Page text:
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Tuesday, Sep 02, 2014
Arts & Music

Road kill sculptures, oddities highlight St. Pete art show

Published:   |   Updated: March 14, 2013 at 02:30 AM

Thanks to shows such as Discovery Channel's "Oddities," the once-obscure world of collecting skulls, teeth, old medical instruments, freak-show paraphernalia and other bits of weirdness is having a moment this year.

Look no further than Abnormality, a free art show taking place in St. Petersburg on Saturday, to see the proof.

Tattooed pig feet in jars, road kill suspended in resin, human bones and other oddities will be on display with, and incorporated into, works of art from more than 30 artists at the one-night-only gallery show.

The evening will also feature performances by 20 Penny Circus, a macabre sideshow and magic act that recently performed at Universal Studios Halloween Horror Nights.

Casey Paquet, one of the event organizers, said the idea for the show grew out his own fascination with collecting – his home curio cabinet contains a human skull – but also an exploding national interest.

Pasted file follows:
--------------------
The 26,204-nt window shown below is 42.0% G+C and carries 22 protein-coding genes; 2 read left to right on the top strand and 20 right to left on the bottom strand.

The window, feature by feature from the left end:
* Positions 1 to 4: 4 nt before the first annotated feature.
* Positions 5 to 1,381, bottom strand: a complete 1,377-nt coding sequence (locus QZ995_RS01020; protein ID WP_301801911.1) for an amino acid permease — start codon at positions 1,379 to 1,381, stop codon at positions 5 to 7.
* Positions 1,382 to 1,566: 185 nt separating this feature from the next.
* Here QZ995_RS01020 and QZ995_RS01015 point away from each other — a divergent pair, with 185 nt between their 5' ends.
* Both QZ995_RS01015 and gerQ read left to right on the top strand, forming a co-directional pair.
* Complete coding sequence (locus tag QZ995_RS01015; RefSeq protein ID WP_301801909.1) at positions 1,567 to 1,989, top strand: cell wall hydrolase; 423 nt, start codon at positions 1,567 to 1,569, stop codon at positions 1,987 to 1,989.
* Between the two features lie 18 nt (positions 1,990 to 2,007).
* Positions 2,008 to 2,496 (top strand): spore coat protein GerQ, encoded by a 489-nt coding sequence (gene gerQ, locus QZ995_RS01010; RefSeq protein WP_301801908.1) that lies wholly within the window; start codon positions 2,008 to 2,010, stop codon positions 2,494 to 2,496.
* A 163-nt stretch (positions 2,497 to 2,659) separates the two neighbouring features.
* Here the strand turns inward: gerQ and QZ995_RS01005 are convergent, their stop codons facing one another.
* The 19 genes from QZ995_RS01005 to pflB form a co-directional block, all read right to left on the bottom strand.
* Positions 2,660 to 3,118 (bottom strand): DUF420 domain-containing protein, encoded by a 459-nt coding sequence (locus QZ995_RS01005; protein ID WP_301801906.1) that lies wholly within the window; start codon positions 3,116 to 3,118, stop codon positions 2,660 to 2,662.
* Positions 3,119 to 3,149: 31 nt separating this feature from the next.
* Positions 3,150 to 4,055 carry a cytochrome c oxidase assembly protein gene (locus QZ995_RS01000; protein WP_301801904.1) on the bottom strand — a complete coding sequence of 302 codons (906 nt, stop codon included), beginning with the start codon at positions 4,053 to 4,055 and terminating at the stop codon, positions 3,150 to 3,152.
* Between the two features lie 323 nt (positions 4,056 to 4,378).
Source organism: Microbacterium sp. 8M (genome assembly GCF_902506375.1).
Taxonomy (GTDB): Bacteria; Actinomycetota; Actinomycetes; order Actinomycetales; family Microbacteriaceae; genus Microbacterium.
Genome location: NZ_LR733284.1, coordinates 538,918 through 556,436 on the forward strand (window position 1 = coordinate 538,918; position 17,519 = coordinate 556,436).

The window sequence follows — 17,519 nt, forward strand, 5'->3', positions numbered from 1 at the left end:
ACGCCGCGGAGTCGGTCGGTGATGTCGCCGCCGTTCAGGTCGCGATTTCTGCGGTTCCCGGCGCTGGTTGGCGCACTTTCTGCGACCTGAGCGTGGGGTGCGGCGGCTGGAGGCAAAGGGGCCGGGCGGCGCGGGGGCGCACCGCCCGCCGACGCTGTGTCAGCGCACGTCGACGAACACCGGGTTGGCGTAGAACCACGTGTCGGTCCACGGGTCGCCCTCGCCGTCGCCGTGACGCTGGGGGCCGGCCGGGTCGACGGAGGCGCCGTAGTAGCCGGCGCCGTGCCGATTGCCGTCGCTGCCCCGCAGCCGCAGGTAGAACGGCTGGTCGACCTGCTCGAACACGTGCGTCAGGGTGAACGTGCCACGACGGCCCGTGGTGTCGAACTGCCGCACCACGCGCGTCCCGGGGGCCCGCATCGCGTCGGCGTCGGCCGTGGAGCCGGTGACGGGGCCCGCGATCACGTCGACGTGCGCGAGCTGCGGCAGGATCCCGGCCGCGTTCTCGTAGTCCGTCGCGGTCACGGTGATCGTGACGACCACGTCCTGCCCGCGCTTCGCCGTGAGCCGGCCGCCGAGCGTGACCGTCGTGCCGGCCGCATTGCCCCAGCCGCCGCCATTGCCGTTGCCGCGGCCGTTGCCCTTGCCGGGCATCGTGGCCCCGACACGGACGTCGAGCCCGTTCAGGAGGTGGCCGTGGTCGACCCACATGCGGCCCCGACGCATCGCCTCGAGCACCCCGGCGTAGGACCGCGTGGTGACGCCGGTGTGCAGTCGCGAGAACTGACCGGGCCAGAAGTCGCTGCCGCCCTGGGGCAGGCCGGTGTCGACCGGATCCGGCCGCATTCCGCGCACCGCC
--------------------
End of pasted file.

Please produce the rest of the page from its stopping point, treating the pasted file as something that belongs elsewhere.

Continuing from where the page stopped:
"With ("Oddities") being wildly successful on TV, this whole world is really hot right now," Paquet said. "It's just starting to get to this area, but if you go into high-end hotels and restaurants in Los Angeles and New York right now you'll see all kinds of taxidermy on the walls and under glass domes. People are really interested, and we felt like this was the right time to bring it here."

The show takes place at Station Number Three, a 1940s-era, decommissioned firehouse that has recently been transformed into a gallery space. Paquet noted the unique venue is fitting for the show, because of the "disintegrating," yet "preserved" interior.

Among the artists displaying works for sale will be Dysfunctional Art Co., which specializes in found items, taxidermy and steam punk-inspired pieces, and Daniel James, who will present his road kill sculpture series for the first time.

There are also pieces in more traditional mediums, such as a metal moth sculpture by nationally-known, St. Petersburg-based artist Chris Parks, who goes by Pale Horse.

"There will be pieces like that, that are on the other end of the spectrum," Paquet said. "It's not gnarly, or dead, it's just really, really beautiful."

Cocktails and craft beer will be served for donations, at a bar constructed from real autopsy tables. Admission to the gallery, which opens at 6 p.m., is free.

Abnormality art show

When: Saturday, Dec. 1

Where: Station Number Three, 2701 5th Ave. S., St. Petersburg

Price: Free

cspata@tbo.com, @CSpataTBO

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